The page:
It is necessary for wound healing and many other maintenance jobs in the body.
The VitC guru, Linus Pauling (Scotland) recommended 9 G/day and present-day Naturopaths give up to 50G intravenously, for influenza.
Dogs and other “lower” animals make VitC naturally, but we don’t. Also, it is excreted quickly in the urine, so we need to get it from our food every day.
Take one gram twice a day and double the dose if you get a cold, a large wound or a surgical operation.

Vitamin D3 is a fat-soluble hormone made by the skin. It regulates calcium, phosphorus and bone maintenance, helps the immune system, produces Cathelicidin and Defensin (natural antibiotics) and is an anticancer agent. Fish oil contains large amounts of D3.
Take 3000 (? 5000) iu of Vitamin D3 daily.

Vitamin K2 is fat-soluble and is best combined with vitamin D. It is produced by gut bacteria from “leafy greens” and is in fatty foods, like egg yolks and high-fat dairy from grass-fed cows. It is essential for blood clotting, bone maintenance and heart health and it reduces blood vessel calcification. It reduces spinal fractures by 60%, hip fractures by 77% and other fractures by 81%.
Take 150 µg of Vitamin K2, daily.

Vitamin B9, Folic acid (best taken as MTHF (Methyl Tetrahydrofolate), is needed to make red and white blood cells in the bone marrow, convert carbohydrates into energy, and produce DNA and RNA. However the “biggie” is that It soothes brain inflammation, and we can tell that it is working because it reduces the Homocysteine level in the blood.
MTHF is in fruit, Leafy greens, beans and seeds, seafood, but not in meats, except liver.
Take 1 µg of MTHF (Methyl Tetrahydrofolate) daily: if Homocysteine is high, take 3 µg.

NAC (N-Acetyl Cysteine) stimulates glutathione, increasing the efficiency of the Mitochondria.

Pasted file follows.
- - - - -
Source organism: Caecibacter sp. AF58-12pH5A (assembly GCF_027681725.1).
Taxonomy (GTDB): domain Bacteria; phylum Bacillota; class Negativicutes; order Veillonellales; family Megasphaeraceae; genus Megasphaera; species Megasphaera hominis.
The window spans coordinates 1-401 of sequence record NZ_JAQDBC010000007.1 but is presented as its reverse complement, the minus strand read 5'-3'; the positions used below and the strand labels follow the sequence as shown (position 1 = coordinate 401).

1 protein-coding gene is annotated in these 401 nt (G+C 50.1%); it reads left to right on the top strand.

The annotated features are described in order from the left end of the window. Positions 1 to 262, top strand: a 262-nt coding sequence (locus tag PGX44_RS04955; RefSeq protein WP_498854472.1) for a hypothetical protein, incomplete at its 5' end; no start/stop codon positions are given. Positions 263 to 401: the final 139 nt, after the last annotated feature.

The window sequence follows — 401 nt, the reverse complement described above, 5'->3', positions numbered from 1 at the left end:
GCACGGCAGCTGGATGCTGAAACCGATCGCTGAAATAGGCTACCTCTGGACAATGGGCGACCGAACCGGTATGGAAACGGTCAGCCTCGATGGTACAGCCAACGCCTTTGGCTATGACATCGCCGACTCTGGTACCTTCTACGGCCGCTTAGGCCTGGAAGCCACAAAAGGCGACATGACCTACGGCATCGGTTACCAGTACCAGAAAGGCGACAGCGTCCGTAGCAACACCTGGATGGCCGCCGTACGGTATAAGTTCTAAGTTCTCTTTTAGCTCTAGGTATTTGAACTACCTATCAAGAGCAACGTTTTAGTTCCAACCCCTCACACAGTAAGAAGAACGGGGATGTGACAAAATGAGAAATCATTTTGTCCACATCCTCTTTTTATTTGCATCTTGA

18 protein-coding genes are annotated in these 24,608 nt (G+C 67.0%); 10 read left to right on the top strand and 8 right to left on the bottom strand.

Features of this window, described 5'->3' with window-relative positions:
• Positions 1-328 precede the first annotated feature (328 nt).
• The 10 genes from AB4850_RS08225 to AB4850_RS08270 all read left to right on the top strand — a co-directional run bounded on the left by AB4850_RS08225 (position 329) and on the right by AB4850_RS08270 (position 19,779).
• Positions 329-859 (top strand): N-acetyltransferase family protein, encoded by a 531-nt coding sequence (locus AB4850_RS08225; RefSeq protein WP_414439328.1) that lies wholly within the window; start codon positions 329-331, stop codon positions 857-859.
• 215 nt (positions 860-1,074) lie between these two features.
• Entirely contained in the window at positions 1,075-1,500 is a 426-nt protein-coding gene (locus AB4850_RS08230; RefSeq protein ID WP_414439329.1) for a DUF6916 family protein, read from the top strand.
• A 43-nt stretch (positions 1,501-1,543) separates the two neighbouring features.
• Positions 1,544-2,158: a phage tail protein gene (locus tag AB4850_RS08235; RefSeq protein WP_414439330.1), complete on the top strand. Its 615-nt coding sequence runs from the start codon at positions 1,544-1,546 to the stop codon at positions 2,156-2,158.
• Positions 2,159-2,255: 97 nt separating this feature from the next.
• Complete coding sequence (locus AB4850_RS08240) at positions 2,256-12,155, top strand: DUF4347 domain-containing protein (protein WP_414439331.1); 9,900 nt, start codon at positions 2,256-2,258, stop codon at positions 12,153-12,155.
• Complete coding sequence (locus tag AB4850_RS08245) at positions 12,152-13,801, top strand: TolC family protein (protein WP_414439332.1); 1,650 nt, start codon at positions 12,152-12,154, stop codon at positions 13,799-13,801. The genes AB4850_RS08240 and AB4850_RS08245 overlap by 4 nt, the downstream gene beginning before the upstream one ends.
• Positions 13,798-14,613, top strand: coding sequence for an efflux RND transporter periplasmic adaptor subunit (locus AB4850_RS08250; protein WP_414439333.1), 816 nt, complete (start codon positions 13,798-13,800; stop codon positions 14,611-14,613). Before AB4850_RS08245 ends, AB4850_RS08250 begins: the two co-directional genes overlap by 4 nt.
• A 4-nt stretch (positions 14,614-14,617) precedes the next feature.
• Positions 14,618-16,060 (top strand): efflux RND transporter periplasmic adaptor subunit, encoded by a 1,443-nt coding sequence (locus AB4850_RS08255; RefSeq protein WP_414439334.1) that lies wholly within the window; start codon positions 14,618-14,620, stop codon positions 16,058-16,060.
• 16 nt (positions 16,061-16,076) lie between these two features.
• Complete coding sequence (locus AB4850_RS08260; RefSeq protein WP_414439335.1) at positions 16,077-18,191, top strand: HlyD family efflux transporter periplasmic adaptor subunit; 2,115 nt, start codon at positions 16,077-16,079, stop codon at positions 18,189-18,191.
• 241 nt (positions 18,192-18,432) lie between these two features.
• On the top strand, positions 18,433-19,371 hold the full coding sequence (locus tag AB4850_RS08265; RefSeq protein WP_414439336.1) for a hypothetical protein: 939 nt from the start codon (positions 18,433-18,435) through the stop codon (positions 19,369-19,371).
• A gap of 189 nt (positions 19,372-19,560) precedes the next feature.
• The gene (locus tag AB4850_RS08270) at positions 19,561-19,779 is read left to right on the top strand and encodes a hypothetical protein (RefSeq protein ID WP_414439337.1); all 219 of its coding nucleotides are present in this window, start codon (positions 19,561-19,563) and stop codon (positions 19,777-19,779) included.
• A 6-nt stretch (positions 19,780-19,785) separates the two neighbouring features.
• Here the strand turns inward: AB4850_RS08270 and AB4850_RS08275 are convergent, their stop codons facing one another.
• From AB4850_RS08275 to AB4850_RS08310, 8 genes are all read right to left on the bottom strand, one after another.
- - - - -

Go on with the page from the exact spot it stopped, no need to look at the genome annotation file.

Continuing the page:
Take 900 µg of NAC daily (the full dose, if needed, is 1800mg).

I3C (Indole-3-carbinol) is anticarcinogenic, antioxidant, and anti-atherogenic.
Take 200 mg of I3C daily.

Coenzyme Q 10 is a nutrient that occurs naturally in the body and in many foods we eat. CoQ10 acts as an antioxidant, is needed for heart maintenance, delays Alzheimer’s disease, and is anti-inflammatory.
Anticholesterol drugs destroy CoQ10: if they are prescribed you MUST take it.
Take 200 mg of CoQ10 daily.

Vitamin B6 is water-soluble, helps with more than 100 enzyme reactions and is necessary for haemoglobin manufacture, brain health and lowering homocysteine.
It repels mosquitoes, in some people.
Take 25 mg of vitamin B6 daily.

Vitamin B2 (riboflavin) is water-soluble. It is necessary for energy production, maintenance of brain and nerves, absorbing other vitamins from food, hormone production and other functions. Take 10 mg of vitamin B2, daily.

Everyone over 30 years of age needs DHEA, 50mg daily.
Men over 50 need Progesterone, 50 mg at bedtime: women may need up to 300mg.
Every postmenopausal woman needs Oestradiol and Oestriol (requirement is variable, from individual to individual).

NOTE: “Multivite” pills contain combinations of the above: check on this and
“mix & match”, to take fewer pills.